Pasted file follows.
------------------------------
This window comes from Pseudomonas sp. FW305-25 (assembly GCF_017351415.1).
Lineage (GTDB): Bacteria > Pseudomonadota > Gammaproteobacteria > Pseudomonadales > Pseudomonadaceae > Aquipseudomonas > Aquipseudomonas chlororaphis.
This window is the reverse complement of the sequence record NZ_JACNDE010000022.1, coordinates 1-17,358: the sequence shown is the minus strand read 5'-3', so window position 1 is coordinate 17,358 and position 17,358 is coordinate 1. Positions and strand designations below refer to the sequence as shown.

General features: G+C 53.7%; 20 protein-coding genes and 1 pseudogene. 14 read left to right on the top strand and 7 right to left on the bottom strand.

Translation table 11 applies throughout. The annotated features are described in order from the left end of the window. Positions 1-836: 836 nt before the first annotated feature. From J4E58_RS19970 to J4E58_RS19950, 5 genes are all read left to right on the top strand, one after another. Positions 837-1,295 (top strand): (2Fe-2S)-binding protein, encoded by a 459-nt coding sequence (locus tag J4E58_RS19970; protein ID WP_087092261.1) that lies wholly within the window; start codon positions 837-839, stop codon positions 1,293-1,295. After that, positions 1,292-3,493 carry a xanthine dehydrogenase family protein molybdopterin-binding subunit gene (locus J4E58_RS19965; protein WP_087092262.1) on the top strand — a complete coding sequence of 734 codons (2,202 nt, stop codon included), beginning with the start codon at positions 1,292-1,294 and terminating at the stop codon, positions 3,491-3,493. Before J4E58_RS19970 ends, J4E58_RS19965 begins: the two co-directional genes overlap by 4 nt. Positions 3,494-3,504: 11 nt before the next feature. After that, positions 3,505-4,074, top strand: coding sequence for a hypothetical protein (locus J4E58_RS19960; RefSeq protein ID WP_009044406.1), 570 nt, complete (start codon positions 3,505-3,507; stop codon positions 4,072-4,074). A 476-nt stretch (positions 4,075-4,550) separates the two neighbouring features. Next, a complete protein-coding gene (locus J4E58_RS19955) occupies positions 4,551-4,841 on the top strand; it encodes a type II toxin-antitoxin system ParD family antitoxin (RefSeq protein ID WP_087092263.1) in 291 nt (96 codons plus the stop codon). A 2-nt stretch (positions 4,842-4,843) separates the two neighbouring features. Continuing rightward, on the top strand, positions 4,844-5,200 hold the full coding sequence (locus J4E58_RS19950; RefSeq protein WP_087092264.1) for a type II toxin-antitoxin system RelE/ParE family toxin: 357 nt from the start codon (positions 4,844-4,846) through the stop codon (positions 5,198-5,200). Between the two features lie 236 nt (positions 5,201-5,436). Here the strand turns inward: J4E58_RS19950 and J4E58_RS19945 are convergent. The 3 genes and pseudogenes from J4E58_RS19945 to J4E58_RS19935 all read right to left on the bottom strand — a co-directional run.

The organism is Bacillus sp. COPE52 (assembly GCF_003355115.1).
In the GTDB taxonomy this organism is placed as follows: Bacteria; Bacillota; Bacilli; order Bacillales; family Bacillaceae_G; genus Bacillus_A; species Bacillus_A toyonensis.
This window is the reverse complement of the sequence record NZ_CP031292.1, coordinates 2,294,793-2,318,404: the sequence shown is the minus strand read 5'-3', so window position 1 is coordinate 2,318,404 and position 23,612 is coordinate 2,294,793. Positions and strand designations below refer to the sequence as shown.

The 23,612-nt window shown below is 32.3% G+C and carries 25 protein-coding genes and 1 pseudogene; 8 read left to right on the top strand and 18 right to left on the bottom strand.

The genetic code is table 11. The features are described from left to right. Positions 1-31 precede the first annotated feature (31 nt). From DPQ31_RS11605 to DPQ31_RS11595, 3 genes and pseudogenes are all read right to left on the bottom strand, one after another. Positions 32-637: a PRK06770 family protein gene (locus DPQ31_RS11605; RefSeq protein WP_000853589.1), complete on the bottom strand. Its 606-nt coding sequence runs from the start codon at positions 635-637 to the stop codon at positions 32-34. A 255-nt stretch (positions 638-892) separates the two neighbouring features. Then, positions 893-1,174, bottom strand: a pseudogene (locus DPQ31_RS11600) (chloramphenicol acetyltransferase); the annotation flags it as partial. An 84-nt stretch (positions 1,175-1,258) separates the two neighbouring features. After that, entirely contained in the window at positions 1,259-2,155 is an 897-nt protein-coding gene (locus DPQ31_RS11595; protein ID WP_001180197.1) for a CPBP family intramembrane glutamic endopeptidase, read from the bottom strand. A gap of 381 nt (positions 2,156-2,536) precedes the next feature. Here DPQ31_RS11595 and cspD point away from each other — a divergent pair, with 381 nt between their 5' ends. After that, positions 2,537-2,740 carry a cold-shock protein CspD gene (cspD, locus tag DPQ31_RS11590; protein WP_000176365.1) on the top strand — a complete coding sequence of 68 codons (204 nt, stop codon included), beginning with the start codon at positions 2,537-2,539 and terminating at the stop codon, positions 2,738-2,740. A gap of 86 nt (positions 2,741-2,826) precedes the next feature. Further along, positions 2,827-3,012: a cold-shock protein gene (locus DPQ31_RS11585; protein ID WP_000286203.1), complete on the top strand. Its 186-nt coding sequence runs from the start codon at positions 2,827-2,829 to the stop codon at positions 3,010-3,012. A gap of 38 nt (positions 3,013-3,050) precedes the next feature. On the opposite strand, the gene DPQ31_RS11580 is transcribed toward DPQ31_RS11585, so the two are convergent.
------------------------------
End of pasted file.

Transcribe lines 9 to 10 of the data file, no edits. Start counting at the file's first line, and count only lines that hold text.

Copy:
The 23,612-nt window shown below is 32.3% G+C and carries 25 protein-coding genes and 1 pseudogene; 8 read left to right on the top strand and 18 right to left on the bottom strand.

The genetic code is table 11. The features are described from left to right. Positions 1-31 precede the first annotated feature (31 nt). From DPQ31_RS11605 to DPQ31_RS11595, 3 genes and pseudogenes are all read right to left on the bottom strand, one after another. Positions 32-637: a PRK06770 family protein gene (locus DPQ31_RS11605; RefSeq protein WP_000853589.1), complete on the bottom strand. Its 606-nt coding sequence runs from the start codon at positions 635-637 to the stop codon at positions 32-34. A 255-nt stretch (positions 638-892) separates the two neighbouring features. Then, positions 893-1,174, bottom strand: a pseudogene (locus DPQ31_RS11600) (chloramphenicol acetyltransferase); the annotation flags it as partial. An 84-nt stretch (positions 1,175-1,258) separates the two neighbouring features. After that, entirely contained in the window at positions 1,259-2,155 is an 897-nt protein-coding gene (locus DPQ31_RS11595; protein ID WP_001180197.1) for a CPBP family intramembrane glutamic endopeptidase, read from the bottom strand. A gap of 381 nt (positions 2,156-2,536) precedes the next feature. Here DPQ31_RS11595 and cspD point away from each other — a divergent pair, with 381 nt between their 5' ends. After that, positions 2,537-2,740 carry a cold-shock protein CspD gene (cspD, locus tag DPQ31_RS11590; protein WP_000176365.1) on the top strand — a complete coding sequence of 68 codons (204 nt, stop codon included), beginning with the start codon at positions 2,537-2,539 and terminating at the stop codon, positions 2,738-2,740. A gap of 86 nt (positions 2,741-2,826) precedes the next feature. Further along, positions 2,827-3,012: a cold-shock protein gene (locus DPQ31_RS11585; protein ID WP_000286203.1), complete on the top strand. Its 186-nt coding sequence runs from the start codon at positions 2,827-2,829 to the stop codon at positions 3,010-3,012. A gap of 38 nt (positions 3,013-3,050) precedes the next feature. On the opposite strand, the gene DPQ31_RS11580 is transcribed toward DPQ31_RS11585, so the two are convergent.